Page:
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Posted: Oct 16, 2013

Alma gives astronomers a unique glimpse of a black hole's eating habits

(Nanowerk News) A team led by astronomers from Chalmers and Onsala Space Observatory have used the powerful telescope Alma to catch an unexpected glimpse of an extreme place in space: the base of a powerful jet close to a distant, hungry black hole.
There are supermassive black holes — with masses up to several billion solar masses — at the hearts of almost all galaxies in the Universe, including our own galaxy, the Milky Way. In the remote past, these bizarre objects were very active, swallowing enormous quantities of matter from their surroundings, shining with dazzling brilliance, and expelling tiny fractions of this matter through extremely powerful jets. In the current Universe, most supermassive black holes are much less active than they were in their youth, but the interplay between jets and their surroundings is still shaping galaxy evolution.
A new study, published today in the journal Astronomy & Astrophysics ("Probing the jet base of the blazar PKS1830-211 from the chromatic variability of its lensed images. Serendipitous ALMA observations of a strong gamma-ray flare"), used Alma to probe a black hole jets in a very distant and active object called PKS 1830-211. Light from PKS 1830-211 had to travel for about 11 billion years before reaching us (a redshift of 2.5). The light we see was emitted when the Universe was just 20% of its current age.
The remote active galaxy PKS 1830-211 from Hubble and Alma
The remote active galaxy PKS 1830-211 from Hubble and Alma. (Credit: I. Martí-Vidal)
In PKS 1830-211, Ivan Martí-Vidal (Chalmers and Onsala Space Observatory) and his team observed a supermassive black hole with a bright and very active jet in the early Universe. It is unusual because its brilliant light passes a massive intervening galaxy on its way to Earth, and is split into two images by gravitational lensing. Einstein’s theory of general relativity predicts that light rays will be deflected as they pass a massive object such as a galaxy. The lensing can create multiple images as well as distort and magnify the background light sources.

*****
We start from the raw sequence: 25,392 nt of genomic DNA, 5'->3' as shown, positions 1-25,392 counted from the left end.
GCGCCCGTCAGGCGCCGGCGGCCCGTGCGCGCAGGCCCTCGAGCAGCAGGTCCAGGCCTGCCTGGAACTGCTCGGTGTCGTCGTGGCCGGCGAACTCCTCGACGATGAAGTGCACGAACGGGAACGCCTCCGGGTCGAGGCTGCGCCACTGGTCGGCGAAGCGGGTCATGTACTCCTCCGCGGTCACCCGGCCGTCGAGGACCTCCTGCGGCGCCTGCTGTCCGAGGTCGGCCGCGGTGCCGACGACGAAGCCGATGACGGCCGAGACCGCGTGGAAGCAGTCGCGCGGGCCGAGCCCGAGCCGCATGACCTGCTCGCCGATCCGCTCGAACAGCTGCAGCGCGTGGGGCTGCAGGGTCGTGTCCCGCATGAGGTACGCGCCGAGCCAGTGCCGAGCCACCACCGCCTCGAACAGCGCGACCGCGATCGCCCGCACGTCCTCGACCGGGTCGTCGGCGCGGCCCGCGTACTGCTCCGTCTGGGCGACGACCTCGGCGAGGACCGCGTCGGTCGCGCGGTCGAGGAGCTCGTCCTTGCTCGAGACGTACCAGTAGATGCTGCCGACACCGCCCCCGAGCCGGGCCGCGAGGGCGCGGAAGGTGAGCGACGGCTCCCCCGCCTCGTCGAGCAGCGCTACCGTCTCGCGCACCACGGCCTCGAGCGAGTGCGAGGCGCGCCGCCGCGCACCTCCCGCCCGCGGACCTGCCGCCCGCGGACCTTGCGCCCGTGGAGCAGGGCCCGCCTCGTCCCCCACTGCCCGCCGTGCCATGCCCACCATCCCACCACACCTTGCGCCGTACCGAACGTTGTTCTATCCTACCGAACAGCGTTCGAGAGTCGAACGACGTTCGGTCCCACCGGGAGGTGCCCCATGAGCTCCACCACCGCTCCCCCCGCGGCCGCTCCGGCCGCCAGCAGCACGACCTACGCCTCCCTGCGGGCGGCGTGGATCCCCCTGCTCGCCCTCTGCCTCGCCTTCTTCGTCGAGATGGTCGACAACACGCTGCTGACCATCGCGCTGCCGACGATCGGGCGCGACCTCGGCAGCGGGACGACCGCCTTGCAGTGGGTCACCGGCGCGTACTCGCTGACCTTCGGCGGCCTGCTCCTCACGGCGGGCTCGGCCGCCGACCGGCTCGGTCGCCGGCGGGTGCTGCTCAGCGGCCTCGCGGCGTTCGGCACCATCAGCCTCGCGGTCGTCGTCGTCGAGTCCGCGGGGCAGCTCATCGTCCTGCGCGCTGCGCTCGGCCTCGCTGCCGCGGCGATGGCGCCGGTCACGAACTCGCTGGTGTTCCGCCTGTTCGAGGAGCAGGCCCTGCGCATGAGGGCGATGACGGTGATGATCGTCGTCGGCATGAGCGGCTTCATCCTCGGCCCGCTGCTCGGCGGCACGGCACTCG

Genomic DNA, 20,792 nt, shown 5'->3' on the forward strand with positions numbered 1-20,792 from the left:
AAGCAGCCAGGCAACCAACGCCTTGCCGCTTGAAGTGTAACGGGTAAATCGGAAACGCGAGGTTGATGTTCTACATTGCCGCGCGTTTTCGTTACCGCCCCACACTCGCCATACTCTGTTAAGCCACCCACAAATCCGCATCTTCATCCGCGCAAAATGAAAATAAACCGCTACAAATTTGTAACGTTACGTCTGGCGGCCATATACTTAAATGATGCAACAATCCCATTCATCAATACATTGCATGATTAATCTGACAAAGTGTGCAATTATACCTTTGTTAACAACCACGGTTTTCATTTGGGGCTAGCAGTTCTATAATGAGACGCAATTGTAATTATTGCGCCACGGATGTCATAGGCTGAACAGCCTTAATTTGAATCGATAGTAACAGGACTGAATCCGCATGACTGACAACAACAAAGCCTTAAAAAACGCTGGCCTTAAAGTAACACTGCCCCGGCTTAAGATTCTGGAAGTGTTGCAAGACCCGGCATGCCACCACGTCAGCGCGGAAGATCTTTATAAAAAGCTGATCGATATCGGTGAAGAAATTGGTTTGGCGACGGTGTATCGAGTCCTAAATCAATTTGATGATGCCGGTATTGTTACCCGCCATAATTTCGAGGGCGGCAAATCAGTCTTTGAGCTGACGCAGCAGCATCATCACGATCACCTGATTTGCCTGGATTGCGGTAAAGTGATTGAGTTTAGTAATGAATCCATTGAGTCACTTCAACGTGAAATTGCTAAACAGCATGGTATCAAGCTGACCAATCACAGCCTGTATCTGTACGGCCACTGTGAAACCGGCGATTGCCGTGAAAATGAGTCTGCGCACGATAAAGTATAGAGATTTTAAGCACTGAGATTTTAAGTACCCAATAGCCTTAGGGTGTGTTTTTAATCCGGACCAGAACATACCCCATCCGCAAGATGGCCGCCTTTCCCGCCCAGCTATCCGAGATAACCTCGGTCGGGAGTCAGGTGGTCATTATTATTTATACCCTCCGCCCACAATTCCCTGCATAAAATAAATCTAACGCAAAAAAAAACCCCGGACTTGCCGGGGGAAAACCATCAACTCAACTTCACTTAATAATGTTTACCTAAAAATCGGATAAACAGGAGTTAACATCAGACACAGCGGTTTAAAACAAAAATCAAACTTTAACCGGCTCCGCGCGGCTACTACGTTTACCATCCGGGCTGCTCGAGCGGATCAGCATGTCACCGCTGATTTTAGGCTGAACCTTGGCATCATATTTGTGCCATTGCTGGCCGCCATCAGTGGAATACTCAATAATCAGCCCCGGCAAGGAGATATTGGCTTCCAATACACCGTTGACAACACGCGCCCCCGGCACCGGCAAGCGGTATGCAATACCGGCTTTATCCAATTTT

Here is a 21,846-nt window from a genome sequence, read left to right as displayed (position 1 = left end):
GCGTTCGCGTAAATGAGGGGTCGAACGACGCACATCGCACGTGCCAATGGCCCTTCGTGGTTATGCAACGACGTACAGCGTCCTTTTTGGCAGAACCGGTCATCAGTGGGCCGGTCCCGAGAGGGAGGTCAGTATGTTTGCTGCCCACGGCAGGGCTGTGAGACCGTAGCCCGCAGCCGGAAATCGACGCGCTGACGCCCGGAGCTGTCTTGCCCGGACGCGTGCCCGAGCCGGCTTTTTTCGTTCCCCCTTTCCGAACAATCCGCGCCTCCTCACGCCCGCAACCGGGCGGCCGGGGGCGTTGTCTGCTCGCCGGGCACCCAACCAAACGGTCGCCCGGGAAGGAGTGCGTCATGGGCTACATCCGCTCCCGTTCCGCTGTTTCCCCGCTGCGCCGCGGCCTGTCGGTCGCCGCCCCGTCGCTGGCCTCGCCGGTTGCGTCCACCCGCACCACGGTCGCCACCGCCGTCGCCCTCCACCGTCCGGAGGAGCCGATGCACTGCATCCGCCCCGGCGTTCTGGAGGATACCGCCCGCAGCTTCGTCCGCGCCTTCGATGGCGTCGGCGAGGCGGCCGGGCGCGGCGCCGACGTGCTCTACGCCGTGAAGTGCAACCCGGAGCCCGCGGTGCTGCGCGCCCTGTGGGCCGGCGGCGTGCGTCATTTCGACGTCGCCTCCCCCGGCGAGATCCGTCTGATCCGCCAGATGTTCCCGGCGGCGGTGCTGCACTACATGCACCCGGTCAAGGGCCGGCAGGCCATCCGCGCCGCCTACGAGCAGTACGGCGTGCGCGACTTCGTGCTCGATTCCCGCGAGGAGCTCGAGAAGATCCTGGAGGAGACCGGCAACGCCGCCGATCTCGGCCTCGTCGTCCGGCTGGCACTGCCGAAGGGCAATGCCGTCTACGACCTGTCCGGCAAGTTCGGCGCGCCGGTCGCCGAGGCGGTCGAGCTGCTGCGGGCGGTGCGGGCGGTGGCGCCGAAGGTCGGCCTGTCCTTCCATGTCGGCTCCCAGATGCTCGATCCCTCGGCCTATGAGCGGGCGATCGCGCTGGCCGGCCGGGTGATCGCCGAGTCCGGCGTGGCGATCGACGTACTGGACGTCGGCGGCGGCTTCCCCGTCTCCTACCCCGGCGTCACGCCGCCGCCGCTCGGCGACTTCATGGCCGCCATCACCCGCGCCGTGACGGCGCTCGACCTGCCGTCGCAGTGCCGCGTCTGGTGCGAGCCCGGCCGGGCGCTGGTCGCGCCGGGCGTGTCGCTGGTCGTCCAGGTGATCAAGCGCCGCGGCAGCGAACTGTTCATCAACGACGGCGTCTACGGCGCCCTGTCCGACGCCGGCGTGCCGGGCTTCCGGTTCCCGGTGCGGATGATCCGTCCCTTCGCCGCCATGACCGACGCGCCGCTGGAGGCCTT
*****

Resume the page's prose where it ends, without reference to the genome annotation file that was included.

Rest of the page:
From time to time, supermassive black holes suddenly swallow a huge amount of mass, a star or a cloud of gas and dust, which increases the power of the jet and boosts the radiation up to the very highest energies. And now Alma has, by chance, caught one of these events as it happens in PKS 1830-211.
"The Alma observation of this case of black hole indigestion has been completely serendipitous. We were observing PKS 1830-211 for another purpose, and then we spotted subtle changes of colour and intensity among the images of the gravitational lens. A very careful look at this unexpected behaviour led us to the conclusion that we were observing, just by a very lucky chance, right at the time when fresh new matter entered into the jet base of the black hole," says Sebastien Muller, a co-author of the paper.
The team also looked to see whether this violent event had been picked up with other telescopes and were surprised to find a very clear signal in gamma rays, thanks to monitoring observations with the Fermi-LAT satellite. The process that caused the increase of radiation at Alma’s long wavelengths was also responsible of boosting the light in the jet dramatically, up to the highest energies in the Universe. This energy is emitted as gamma rays, the shortest wavelength and highest energy form of electromagnetic radiation.
"This is the first time that such a clear connection between gamma rays and submillimetre radio waves has been established as coming from the real base of a black hole's jet," adds Sebastien Muller.
The observations are just the start of Alma's investigations into the workings of jets from supermassive black holes, near and far. The unique object PKS 1830-211 is expected to be the focus of much future research with Alma and other telescopes.
"There is still a lot to be learned about how black holes can create these huge energetic jets of matter and radiation," concludes Ivan Martí-Vidal. “But the new results, obtained even before Alma was completed, show that it is a uniquely powerful tool for probing these jets — and the discoveries are just beginning!"
Source: Chalmers University of Technology
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